Taking dictation involves the use of shorthand. Shorthand systems have been traced back to 4th century BC Greece and to Rome. The diaries of Samuel Pepys and some of Newton's notes use a shorthand system published in 1626 by Thomas Shelton (not a secret cipher). The most widespread system in the English-speaking world was Pitman's, although it was superseded in the US by Gregg's. While Pitman's system uses thick and thin strokes to distinguish related sounds, Gregg's uses only thin strokes and makes some of the same distinctions by the length of the stroke. In the UK, Teeline is now more commonly taught, and used, than Pitman.

There's also the stenotype, that device you see in American courtroom dramas. Trained court reporters can reach speeds of up to 300 wpm. Multiple keys are pressed simultaneously (known as "chording") to spell out whole syllables, words, and phrases with a single hand motion. There are various ways to combine letters to make different sounds; different court reporters use different theories in their work. Although most writing is similar, most stenographers cannot read another's work, as it is highly personalized.

Here's the keyboard layout:

 
MatC
54729.  Thu Feb 23, 2006 7:35 am Reply with quote

Kenneth Horne: Are you a despot?
Gruntfuttock: I donít go looking for it, if thatís what you mean!

Round the Horne (quoted from dodgy memory, Iím afraid.)

 
ryewacket
54756.  Thu Feb 23, 2006 8:00 am Reply with quote

Q: How many testicles did this man have?



F: One. Or any mention of the other one being in the Albert Hall.

A: That's not Hitler. But Hitler really did only have one ball.

Yes, this is a double-double bluff. By two accounts - that of Hitler's WWI company commander and the USSR's autopsy on his corpse - Hitler was indeed monorchid.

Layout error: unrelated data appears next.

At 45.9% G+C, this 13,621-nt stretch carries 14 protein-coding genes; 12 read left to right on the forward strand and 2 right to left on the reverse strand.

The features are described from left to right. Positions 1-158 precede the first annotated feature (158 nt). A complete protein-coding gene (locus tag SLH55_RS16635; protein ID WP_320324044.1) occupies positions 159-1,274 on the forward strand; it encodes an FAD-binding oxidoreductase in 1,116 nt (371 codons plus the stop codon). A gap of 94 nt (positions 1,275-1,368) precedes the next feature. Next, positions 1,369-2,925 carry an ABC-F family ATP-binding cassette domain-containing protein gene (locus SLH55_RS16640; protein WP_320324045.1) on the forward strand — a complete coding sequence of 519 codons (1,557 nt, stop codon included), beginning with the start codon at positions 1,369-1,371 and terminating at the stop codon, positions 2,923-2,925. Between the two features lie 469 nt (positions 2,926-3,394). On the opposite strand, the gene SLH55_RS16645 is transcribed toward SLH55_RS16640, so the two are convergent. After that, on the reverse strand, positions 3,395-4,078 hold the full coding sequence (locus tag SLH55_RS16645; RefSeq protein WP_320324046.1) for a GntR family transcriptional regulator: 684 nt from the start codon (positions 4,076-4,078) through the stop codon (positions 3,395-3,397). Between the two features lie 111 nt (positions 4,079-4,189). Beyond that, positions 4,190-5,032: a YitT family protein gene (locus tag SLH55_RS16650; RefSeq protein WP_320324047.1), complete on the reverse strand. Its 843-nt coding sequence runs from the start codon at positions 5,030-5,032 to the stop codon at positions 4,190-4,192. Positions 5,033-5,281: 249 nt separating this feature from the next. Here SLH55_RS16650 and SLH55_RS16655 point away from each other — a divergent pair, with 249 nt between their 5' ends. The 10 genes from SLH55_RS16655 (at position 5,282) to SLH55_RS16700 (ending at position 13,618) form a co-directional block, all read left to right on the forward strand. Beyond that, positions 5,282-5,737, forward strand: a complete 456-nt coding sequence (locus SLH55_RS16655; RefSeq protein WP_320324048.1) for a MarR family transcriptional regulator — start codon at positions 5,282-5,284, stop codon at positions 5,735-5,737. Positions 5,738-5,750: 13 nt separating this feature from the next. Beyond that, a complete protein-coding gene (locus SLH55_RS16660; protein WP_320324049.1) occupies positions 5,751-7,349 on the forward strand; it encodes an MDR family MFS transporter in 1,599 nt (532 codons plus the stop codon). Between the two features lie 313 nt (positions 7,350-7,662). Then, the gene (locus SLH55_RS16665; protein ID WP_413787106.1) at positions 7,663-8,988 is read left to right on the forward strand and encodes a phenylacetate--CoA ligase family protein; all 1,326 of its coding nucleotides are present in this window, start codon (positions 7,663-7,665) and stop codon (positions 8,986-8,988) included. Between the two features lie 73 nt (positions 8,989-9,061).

(There's an interesting link to the Wagnerian origins of Parsifal here, but I can't think of a decent excuse for a D-link ...)

Anyhoo ... the man pictured is not Hitler. Hitler's corpse was partially incinerated by bunker staff before the Russian troops overran Berlin. The intact corpse above, filmed by the Russians, is therefore not Hitler. His name is often given as Gustav Weler, but I can't get a fix on the definites. Either way, it's 100 per cent not Hitler.

S: http://www.straightdope.com/classics/a2_128b.html
http://tafkac.org/sex/hitler_testes.html
http://www.celebritymorgue.com/adolf-hitler/

Perhaps this is overdoing it, and it should just be a straightforward Hitler-balls question.

Interestingly enough, the famous words to the tune 'Colonel Bogey' were made up before Hitler's deformity was known.

 
Flash
54763.  Thu Feb 23, 2006 8:08 am Reply with quote

I think it's quite widely-known that there isn't a picture of Hitler's corpse, isn't it? That's why rumours of his survival were able to thrive. So maybe the photo isn't the way in.

 
ryewacket
54768.  Thu Feb 23, 2006 8:13 am Reply with quote

Quote:
I think it's quite widely-known that there isn't a picture of Hitler's corpse, isn't it? That's why rumours of his survival were able to thrive.


Nope - the reason the survival rumours came about was because the USSR bagsied Hitler's corpse and didn't tell anyone they had it. Stalin thought a supposed Hitler on the lam was more useful for propaganda than a dead Hitler in a box in the Kremlin. And he was right. I have a very good book on this and am prepared to quote it at excrementally tedious length.

The photo linked to above is a still from Soviet archive film, which was only released in 1998. And there was widespread speculation at the time that it might be seized German film of Hitler before burning. But later analysis showed it wasn't (for a start, the corpse was wearing badly-darned socks) and the film was Russian. I think the world in general had lost interest by then, though.

I think you're right about the picture being a complication, thobut.